Same as: ENERGY 167

**ENERGY 269. Geothermal Reservoir Engineering. 3 Units.**

Conceptual models of heat and mass flows within geothermal reservoirs. The fundamentals of fluid/heat flow in porous media; convective/conductive regimes, dispersion of solutes, reactions in porous media, stability of fluid interfaces, liquid and vapor flows. Interpretation of geochemical, geological, and well data to determine reservoir properties/characteristics. Geothermal plants and the integrated geothermal system.

**ENERGY 271. Energy Infrastructure, Technology and Economics. 3 Units.**

Oil and gas represents more than 50% of global primary energy. In delivering energy at scale, the industry has developed global infrastructure with supporting technology that gives it enormous advantages in energy markets; this course explores how the oil and gas industry operates. From the perspective of these established systems and technologies, we will look at the complexity of energy systems, and will consider how installed infrastructure enables technology development and deployment, impacts energy supply, and how existing infrastructure and capital invested in fossil energy impacts renewable energy development. Prerequisites: ENERGY 101 and 102 or permission of instructor.

Same as: ENERGY 171

**ENERGY 273. Special Topics in Energy Resources Engineering. 1-3 Unit.**

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**ENERGY 275. Quantitative Methods in Basin and Petroleum System Modeling. 1-3 Unit.**

Examine the physical processes operating in sedimentary basins by deriving the basic equations of fundamental, coupled geologic processes such as fluid flow and heat flow, deposition, compaction, mass conservation, and chemical reactions. Through hands-on computational exercises and instructor-provided "recipes," students will deconstruct the black box of basin modeling software. Students write their own codes (Matlab) as well as gain expertise in modern finite-element modeling software (PetroMod, COMSOL).

Same as: GEOLSCI 256

**ENERGY 280. Oil and Gas Production Engineering. 3 Units.**

Design and analysis of production systems for oil and gas reservoirs. Topics: well completion, single-phase and multi-phase flow in wells and gathering systems, artificial lift and field processing, well stimulation, inflow performance. Prerequisite: 120.

Same as: ENERGY 180

**ENERGY 281. Applied Mathematics in Reservoir Engineering. 3 Units.**

The philosophy of the solution of engineering problems. Methods of solution of partial differential equations: Laplace transforms, Fourier transforms, wavelet transforms, Green's functions, and boundary element methods. Prerequisites: CME 204 or MATH 131, and consent of instructor.

**ENERGY 282. Chemical Kinetics and Basin Modeling. 2-3 Units.**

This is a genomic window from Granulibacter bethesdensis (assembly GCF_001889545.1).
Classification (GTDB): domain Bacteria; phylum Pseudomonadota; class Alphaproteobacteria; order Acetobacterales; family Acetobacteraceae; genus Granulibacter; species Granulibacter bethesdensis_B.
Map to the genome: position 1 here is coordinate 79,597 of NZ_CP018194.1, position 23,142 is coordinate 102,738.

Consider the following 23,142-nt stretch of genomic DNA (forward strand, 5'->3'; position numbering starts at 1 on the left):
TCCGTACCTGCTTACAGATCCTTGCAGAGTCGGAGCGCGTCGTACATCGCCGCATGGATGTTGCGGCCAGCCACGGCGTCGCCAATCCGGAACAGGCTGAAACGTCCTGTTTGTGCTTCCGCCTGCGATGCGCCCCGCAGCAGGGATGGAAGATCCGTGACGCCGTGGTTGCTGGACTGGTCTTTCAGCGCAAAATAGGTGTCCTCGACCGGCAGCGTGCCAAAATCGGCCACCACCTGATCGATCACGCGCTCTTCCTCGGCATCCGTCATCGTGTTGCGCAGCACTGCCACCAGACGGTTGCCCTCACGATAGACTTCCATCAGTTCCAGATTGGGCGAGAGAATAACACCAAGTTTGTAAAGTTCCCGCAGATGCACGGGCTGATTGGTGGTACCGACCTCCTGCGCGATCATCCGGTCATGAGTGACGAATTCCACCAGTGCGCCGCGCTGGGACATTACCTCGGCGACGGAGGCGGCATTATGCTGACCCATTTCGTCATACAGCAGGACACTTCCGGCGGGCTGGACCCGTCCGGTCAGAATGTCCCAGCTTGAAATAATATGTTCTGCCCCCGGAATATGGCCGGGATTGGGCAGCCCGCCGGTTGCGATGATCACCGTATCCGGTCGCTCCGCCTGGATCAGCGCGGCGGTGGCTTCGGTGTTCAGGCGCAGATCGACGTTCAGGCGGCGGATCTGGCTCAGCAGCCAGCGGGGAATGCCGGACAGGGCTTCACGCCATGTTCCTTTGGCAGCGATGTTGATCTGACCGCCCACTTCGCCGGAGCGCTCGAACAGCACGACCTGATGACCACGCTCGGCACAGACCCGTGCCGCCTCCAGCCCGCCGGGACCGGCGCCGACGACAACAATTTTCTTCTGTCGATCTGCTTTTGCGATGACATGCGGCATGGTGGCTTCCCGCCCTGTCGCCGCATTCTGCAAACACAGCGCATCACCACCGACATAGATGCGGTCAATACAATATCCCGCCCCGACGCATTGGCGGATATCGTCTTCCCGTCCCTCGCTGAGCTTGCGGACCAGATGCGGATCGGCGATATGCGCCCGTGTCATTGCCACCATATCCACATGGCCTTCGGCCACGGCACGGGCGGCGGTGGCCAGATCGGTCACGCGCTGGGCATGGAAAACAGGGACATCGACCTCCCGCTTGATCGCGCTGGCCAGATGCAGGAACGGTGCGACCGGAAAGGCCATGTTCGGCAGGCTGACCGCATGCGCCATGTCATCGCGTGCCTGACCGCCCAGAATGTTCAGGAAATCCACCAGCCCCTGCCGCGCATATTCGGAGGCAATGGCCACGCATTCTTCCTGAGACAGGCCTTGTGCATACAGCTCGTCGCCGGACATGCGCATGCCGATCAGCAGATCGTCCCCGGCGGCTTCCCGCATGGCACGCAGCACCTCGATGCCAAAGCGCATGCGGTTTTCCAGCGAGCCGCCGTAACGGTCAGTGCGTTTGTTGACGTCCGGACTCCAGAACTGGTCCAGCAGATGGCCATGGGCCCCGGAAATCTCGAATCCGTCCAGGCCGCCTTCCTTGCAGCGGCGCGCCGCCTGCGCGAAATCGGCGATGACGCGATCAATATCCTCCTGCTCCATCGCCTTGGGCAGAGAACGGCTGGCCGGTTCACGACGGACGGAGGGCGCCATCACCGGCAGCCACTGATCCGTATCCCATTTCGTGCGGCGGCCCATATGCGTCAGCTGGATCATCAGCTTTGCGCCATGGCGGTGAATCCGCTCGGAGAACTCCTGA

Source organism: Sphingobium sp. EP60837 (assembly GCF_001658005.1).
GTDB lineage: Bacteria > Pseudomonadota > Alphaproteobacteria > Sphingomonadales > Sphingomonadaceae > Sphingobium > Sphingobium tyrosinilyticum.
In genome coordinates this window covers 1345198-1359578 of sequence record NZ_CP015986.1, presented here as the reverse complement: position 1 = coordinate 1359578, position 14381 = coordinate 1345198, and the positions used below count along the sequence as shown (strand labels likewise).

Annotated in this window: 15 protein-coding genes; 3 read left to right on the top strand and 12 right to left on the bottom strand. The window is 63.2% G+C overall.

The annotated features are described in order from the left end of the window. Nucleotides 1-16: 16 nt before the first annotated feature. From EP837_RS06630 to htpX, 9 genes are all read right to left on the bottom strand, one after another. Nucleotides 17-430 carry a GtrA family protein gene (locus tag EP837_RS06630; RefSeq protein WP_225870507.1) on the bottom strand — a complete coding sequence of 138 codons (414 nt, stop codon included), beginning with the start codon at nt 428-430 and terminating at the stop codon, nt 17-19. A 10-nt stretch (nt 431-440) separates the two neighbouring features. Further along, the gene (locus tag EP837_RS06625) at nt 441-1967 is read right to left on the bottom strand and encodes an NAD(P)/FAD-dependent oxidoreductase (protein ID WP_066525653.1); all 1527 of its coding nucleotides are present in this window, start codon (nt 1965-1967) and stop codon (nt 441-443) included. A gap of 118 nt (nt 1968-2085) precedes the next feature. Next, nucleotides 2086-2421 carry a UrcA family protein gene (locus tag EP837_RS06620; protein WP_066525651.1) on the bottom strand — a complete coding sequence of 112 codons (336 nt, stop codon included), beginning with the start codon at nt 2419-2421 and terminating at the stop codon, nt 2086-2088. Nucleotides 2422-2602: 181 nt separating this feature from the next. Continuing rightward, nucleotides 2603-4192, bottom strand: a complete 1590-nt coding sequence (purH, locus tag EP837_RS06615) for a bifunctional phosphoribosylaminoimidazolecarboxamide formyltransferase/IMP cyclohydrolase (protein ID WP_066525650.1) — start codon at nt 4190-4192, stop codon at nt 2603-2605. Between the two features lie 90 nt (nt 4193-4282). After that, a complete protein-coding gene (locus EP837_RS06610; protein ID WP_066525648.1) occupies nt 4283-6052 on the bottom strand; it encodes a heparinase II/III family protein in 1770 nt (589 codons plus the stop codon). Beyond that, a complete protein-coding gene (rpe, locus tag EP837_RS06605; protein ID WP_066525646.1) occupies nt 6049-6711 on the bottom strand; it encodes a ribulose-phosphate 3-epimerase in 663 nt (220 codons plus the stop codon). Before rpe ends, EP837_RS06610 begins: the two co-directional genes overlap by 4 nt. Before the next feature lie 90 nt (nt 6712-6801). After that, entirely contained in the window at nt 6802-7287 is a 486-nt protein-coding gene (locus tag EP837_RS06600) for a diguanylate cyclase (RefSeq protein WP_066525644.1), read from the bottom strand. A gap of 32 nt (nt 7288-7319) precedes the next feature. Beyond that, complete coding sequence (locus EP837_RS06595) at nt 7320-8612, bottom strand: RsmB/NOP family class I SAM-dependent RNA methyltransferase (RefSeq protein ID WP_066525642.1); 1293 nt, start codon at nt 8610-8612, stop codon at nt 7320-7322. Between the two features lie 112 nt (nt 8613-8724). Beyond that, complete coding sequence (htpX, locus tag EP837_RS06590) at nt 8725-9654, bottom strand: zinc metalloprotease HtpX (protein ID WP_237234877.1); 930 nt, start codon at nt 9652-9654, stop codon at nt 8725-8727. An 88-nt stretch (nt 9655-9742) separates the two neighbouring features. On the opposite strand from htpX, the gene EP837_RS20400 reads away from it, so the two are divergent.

Students will explore the structure of sedimentary organic matter and the chemical and thermodynamic requirements for generating petroleum. A wide variety of thermal maturity indicators will be explored, paying particular attention to optical indicators and predictive kinetics of Tmax and %Ro. Students will understand the advantages and pitfalls of kinetic measurements in the lab. Hands-on exercises reinforce learning targets. An optional class project allows students to take the class for 3 units instead of 2. Course readings come from the literature and Burnham's textbook.

Same as: GEOLSCI 216, GEOPHYS 216

**ENERGY 289. Multiscale Methods for Transport in Porous Media. 3 Units.**

The concept of "tyranny of scales" in natural/engineered porous media refers to the disparity of temporal and spatial scales at which mass, momentum, and energy transport is best understood and at which predictions are needed for practical applications. Modeling approaches that incorporate process understanding at different temporal and spatial scales are often necessary to improve our predictive capabilities of natural and engineered porous media.nThe course focuses on the fundamental understanding of multiscale systems and corresponding modeling tools to analyze them.

**ENERGY 291. Optimization of Energy Systems. 3-4 Units.**

Introductory mathematical programming and optimization using examples from energy industries. Emphasis on problem formulation and solving, secondary coverage of algorithms. Problem topics include optimization of energy investment, production, and transportation; uncertain and intermittent energy resources; energy storage; efficient energy production and conversion. Methods include linear and nonlinear optimization, as well as multi-objective and goal programming. Tools include Microsoft Excel and AMPL mathematical programming language. Prerequisites: MATH 20, 41, or MATH 51, or consent of instructor. Programming experience helpful (e.g,, CS 106A, CS 106B).

Same as: ENERGY 191

**ENERGY 293. Energy storage and conversion: Solar Cells, Fuel Cells, Batteries and Supercapacitors. 3-4 Units.**

This course provides an introduction and engineering exposure to energy storage and conversion systems and will cover the basic physics, chemistry and electrochemistry of solar cells, fuel cells, batteries and supercapacitors, state of the art of such technologies and recent developments. The course will also cover experimental methods and modeling tools for simulation and optimization aimed at characterizing efficiency and performance issues. Prerequisites: Equivalent coursework in thermodynamics, electronic properties, chemical principles, electricity, and magnetism.

Same as: EE 293

**ENERGY 293B. Fundamentals of Energy Processes. 3 Units.**